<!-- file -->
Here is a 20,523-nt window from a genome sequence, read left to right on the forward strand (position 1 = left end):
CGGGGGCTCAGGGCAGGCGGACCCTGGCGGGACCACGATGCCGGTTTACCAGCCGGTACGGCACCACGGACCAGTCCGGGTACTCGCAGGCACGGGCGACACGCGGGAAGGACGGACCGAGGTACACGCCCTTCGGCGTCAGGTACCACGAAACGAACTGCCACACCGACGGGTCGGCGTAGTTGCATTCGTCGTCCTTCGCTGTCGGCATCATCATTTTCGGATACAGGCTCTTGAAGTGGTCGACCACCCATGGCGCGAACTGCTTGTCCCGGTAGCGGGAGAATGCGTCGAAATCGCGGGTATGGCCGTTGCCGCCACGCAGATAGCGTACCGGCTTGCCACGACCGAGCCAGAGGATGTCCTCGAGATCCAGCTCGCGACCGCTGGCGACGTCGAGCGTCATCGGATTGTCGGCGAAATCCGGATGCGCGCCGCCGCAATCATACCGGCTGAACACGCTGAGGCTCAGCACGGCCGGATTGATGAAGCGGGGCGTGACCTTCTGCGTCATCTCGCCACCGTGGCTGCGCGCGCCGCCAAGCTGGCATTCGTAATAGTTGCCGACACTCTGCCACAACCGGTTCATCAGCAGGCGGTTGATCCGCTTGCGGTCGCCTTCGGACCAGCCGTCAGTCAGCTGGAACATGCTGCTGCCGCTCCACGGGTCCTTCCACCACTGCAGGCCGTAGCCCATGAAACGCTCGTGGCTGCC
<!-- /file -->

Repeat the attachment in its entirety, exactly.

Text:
Here is a 20,523-nt window from a genome sequence, read left to right on the forward strand (position 1 = left end):
CGGGGGCTCAGGGCAGGCGGACCCTGGCGGGACCACGATGCCGGTTTACCAGCCGGTACGGCACCACGGACCAGTCCGGGTACTCGCAGGCACGGGCGACACGCGGGAAGGACGGACCGAGGTACACGCCCTTCGGCGTCAGGTACCACGAAACGAACTGCCACACCGACGGGTCGGCGTAGTTGCATTCGTCGTCCTTCGCTGTCGGCATCATCATTTTCGGATACAGGCTCTTGAAGTGGTCGACCACCCATGGCGCGAACTGCTTGTCCCGGTAGCGGGAGAATGCGTCGAAATCGCGGGTATGGCCGTTGCCGCCACGCAGATAGCGTACCGGCTTGCCACGACCGAGCCAGAGGATGTCCTCGAGATCCAGCTCGCGACCGCTGGCGACGTCGAGCGTCATCGGATTGTCGGCGAAATCCGGATGCGCGCCGCCGCAATCATACCGGCTGAACACGCTGAGGCTCAGCACGGCCGGATTGATGAAGCGGGGCGTGACCTTCTGCGTCATCTCGCCACCGTGGCTGCGCGCGCCGCCAAGCTGGCATTCGTAATAGTTGCCGACACTCTGCCACAACCGGTTCATCAGCAGGCGGTTGATCCGCTTGCGGTCGCCTTCGGACCAGCCGTCAGTCAGCTGGAACATGCTGCTGCCGCTCCACGGGTCCTTCCACCACTGCAGGCCGTAGCCCATGAAACGCTCGTGGCTGCC